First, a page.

The brothers were planning to open the world’s largest private car museum. Fritz visited Monaco and had meetings with Prince Rainier of Monaco, who also was a car enthusiast and even had a small private collection himself. With him they discussed the possibility to establish the museum in his Princedom.
In the end, the brothers decided to keep the collection at Mulhouse, the town that their beloved mother came from, the town that helped them to become millionaires. I believe the clever Hans saw the potential revenues that would come from tourists that the museum would surely attract and wanted to keep them in their company’s headquarters.
Obsession was the most suitable word to define Fritz. For the opening of his museum, he ordered Hermès to design special scarves, showing him with his cars and family. A total of 1475 of these Hermès scarfs, in eleven different color combinations, were exclusively produced for the Schlumpf Museum.
1970s were also the years that China started to become a major competitor in global markets. In light of the unrelenting global shift of textile manufacturing to Asia, by 1976 the Schlumpf brothers began selling their factories and eventually declared bankruptcy. In October their largest plant laid off employees, which caused a large scale strike with 400 police holding back the workers from ransacking the factories. After a stand-off, on March 7, 1977, textile-union activists staged a sit-in strike at Schlumpf offices, and broke into the Mulhouse factory to find the astounding collection of cars.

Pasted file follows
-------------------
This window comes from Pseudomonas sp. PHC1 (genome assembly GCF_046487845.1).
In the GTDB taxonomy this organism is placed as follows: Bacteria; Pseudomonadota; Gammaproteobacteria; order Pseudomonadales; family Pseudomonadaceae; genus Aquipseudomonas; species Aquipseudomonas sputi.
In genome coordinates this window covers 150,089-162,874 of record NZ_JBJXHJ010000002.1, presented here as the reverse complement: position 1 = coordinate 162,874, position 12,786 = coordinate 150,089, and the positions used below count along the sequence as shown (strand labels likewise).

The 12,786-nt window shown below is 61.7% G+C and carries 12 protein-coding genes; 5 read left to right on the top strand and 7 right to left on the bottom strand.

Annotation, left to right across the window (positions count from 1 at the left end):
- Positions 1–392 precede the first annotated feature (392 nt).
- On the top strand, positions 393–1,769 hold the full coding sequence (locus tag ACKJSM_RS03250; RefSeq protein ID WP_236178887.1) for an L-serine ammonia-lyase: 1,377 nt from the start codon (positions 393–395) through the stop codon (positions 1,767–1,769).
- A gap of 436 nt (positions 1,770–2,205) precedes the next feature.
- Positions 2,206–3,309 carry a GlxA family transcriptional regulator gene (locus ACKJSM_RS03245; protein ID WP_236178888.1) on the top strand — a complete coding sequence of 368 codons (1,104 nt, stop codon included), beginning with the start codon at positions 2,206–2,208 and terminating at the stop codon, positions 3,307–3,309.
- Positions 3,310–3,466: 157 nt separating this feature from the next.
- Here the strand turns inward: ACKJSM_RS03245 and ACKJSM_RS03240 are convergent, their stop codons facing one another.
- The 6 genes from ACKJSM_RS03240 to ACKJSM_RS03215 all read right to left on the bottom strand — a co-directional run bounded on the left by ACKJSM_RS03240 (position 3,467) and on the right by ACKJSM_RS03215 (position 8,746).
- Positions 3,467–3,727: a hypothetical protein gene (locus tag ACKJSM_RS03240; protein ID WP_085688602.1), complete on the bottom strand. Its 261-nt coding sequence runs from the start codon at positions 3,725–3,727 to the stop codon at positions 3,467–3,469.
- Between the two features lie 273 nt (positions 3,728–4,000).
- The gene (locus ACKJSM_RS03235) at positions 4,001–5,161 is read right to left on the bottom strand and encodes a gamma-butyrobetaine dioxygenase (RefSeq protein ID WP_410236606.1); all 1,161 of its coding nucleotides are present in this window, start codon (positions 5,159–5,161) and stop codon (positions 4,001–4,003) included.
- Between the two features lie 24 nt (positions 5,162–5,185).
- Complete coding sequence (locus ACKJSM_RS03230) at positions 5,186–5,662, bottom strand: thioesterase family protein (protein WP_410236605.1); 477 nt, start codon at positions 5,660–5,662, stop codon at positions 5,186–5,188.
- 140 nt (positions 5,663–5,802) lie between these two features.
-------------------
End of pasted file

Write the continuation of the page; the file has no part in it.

The Schlumpfs fled to their native Switzerland. In fact, I’m not sure ‘fled’ is the correct word. They fled to their villas in the countryside and later escorted by the French police to the Drei Koenige Hotel in Basil, where they took permanent residence. 5 etoile, mais bien sûre. Not bad for a family on the run from the creditors.
With wages and tax evasion accusations outstanding, the factory was occupied the next two years by the textile-union and renamed “Workers’ Factory.” To recoup some lost wages, the union opened the museum to the public, with some 800,000 people viewing the collection in two years.
Today, the Cité de l’Automobile is a national museum which contains the largest and most comprehensive collection of Bugatti motor vehicles in the world. In addition to the original Schlumpf collection, there are modern race cars from Formula 1, Nascar and Dakar.
And a dreamy Bugatti Veyron is on permanent display.
It is really a car enthusiast’s dream museum.
There are also two separate ‘mini’ collections, the Jammet Collection, which consists of 101 toy cars and the Mascots Collection, which I loved.
Mascots are the figurines that decorate radiator caps. Mercedes Benz’s star in a circle or Rolls Royce’s “Spirit of Ecstasy” are some of the best known designs by carmakers. Other manufacturers allowed their customers to select their own mascot until 1958. They could choose from thousands of models representing humans or animals, and thus choose the message they wanted to convey to other motorists.
In case you’re wondering what happened to the Schlumpf family; Fritz successfully sued the French Government for indemnity and after a lengthy legal battle his widow Arlette received the sum of 40 million francs (around 250,000 euros). The court also instructed return of the ownership of the 62 cars in the so-called “Malmerspach collection” including 17 Bugattis that she further sold to private collectors.
But Fritz only saw his beloved cars one more time before his death, when he visited the museum as a tourist and had to pay an entrance fee.